4. What are the approaches for overweight and obese? For youth with BMI >85th percentile (overweight), follow weight trajectory and family history to assess risk. Screening labs (lipids, liver enzymes and A1c and/or glucose) are recommended to assess metabolic complications among overweight children with higher risk. Refer to resources like the YMCA ACT! program – ACT! programs are enrolling this winter for 8-14 year olds around our area. For youth with BMI> 95th percentile (obese), do screening labs starting at age 10 (or earlier if BMI>99th percentile), offer the ACT! program, as well as early referral to SCH Wellness Clinics for multidisciplinary weight management from age 2 through adolescence. When metabolic problems are identified, see the above article on management of comorbidities.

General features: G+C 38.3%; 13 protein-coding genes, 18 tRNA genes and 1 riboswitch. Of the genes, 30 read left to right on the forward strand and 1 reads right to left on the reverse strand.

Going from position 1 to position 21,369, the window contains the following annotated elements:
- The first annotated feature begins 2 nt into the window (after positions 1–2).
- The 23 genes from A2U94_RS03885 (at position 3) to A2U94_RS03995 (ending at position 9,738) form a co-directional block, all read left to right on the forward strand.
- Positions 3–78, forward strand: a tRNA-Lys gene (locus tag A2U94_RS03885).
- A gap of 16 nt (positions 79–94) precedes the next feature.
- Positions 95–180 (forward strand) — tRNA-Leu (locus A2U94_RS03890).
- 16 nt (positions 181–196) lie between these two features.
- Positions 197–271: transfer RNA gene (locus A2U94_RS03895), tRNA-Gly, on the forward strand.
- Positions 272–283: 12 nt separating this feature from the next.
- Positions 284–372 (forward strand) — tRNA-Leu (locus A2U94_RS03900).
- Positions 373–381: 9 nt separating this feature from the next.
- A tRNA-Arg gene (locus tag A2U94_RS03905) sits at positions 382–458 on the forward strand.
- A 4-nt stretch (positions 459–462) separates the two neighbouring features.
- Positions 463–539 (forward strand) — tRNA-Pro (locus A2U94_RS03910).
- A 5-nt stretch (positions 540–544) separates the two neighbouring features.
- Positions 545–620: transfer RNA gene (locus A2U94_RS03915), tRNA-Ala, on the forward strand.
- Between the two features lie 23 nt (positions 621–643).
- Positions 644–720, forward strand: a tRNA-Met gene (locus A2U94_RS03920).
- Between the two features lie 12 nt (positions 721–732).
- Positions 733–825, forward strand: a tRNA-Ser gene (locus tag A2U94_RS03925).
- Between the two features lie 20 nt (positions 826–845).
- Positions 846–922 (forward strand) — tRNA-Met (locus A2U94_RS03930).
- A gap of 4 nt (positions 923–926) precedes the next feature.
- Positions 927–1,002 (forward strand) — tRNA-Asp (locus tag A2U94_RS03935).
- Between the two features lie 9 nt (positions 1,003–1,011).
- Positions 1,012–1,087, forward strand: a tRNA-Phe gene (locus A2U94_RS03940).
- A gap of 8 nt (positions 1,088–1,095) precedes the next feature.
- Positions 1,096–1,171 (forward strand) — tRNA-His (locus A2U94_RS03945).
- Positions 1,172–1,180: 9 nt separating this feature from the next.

5. What is the role of physical activity? For children at all weights, regular physical activity reduces the likelihood of comorbidities, even without necessarily decreasing BMI. It's important for us to emphasize helping kids and parents find ways to be active and fit, no matter what their body size.